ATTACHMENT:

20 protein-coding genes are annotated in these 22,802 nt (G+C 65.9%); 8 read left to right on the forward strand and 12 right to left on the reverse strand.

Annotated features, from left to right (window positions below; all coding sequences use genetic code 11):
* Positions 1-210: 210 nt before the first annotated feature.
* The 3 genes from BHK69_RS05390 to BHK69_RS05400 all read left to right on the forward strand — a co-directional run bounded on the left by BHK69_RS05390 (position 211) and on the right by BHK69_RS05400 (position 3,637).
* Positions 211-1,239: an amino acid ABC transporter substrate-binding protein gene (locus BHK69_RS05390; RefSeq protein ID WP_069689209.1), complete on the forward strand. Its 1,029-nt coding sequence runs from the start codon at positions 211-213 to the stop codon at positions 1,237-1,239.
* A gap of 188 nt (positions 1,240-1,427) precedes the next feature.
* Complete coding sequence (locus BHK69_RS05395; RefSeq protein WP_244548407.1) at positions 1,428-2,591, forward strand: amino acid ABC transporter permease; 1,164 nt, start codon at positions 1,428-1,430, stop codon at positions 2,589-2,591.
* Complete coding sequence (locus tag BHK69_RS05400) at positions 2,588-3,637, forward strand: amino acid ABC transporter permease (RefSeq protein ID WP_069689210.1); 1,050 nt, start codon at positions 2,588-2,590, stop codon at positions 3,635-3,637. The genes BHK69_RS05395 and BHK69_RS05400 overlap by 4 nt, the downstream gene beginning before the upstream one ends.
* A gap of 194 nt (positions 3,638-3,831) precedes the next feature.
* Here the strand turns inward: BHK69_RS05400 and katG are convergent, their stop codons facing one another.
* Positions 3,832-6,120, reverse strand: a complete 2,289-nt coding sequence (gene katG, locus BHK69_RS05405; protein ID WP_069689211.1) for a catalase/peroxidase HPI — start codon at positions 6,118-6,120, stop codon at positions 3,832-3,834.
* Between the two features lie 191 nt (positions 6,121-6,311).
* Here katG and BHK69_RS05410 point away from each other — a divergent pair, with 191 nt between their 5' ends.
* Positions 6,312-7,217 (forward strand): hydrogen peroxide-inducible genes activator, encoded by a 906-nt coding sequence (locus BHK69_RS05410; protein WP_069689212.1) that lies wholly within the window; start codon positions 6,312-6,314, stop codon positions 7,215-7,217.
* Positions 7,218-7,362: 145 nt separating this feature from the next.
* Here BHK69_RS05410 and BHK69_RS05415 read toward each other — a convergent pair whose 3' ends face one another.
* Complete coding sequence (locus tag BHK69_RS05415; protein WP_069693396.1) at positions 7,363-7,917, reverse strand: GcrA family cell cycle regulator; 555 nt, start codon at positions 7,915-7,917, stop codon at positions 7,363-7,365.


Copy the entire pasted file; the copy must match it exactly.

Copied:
20 protein-coding genes are annotated in these 22,802 nt (G+C 65.9%); 8 read left to right on the forward strand and 12 right to left on the reverse strand.

Annotated features, from left to right (window positions below; all coding sequences use genetic code 11):
* Positions 1-210: 210 nt before the first annotated feature.
* The 3 genes from BHK69_RS05390 to BHK69_RS05400 all read left to right on the forward strand — a co-directional run bounded on the left by BHK69_RS05390 (position 211) and on the right by BHK69_RS05400 (position 3,637).
* Positions 211-1,239: an amino acid ABC transporter substrate-binding protein gene (locus BHK69_RS05390; RefSeq protein ID WP_069689209.1), complete on the forward strand. Its 1,029-nt coding sequence runs from the start codon at positions 211-213 to the stop codon at positions 1,237-1,239.
* A gap of 188 nt (positions 1,240-1,427) precedes the next feature.
* Complete coding sequence (locus BHK69_RS05395; RefSeq protein WP_244548407.1) at positions 1,428-2,591, forward strand: amino acid ABC transporter permease; 1,164 nt, start codon at positions 1,428-1,430, stop codon at positions 2,589-2,591.
* Complete coding sequence (locus tag BHK69_RS05400) at positions 2,588-3,637, forward strand: amino acid ABC transporter permease (RefSeq protein ID WP_069689210.1); 1,050 nt, start codon at positions 2,588-2,590, stop codon at positions 3,635-3,637. The genes BHK69_RS05395 and BHK69_RS05400 overlap by 4 nt, the downstream gene beginning before the upstream one ends.
* A gap of 194 nt (positions 3,638-3,831) precedes the next feature.
* Here the strand turns inward: BHK69_RS05400 and katG are convergent, their stop codons facing one another.
* Positions 3,832-6,120, reverse strand: a complete 2,289-nt coding sequence (gene katG, locus BHK69_RS05405; protein ID WP_069689211.1) for a catalase/peroxidase HPI — start codon at positions 6,118-6,120, stop codon at positions 3,832-3,834.
* Between the two features lie 191 nt (positions 6,121-6,311).
* Here katG and BHK69_RS05410 point away from each other — a divergent pair, with 191 nt between their 5' ends.
* Positions 6,312-7,217 (forward strand): hydrogen peroxide-inducible genes activator, encoded by a 906-nt coding sequence (locus BHK69_RS05410; protein WP_069689212.1) that lies wholly within the window; start codon positions 6,312-6,314, stop codon positions 7,215-7,217.
* Positions 7,218-7,362: 145 nt separating this feature from the next.
* Here BHK69_RS05410 and BHK69_RS05415 read toward each other — a convergent pair whose 3' ends face one another.
* Complete coding sequence (locus tag BHK69_RS05415; protein WP_069693396.1) at positions 7,363-7,917, reverse strand: GcrA family cell cycle regulator; 555 nt, start codon at positions 7,915-7,917, stop codon at positions 7,363-7,365.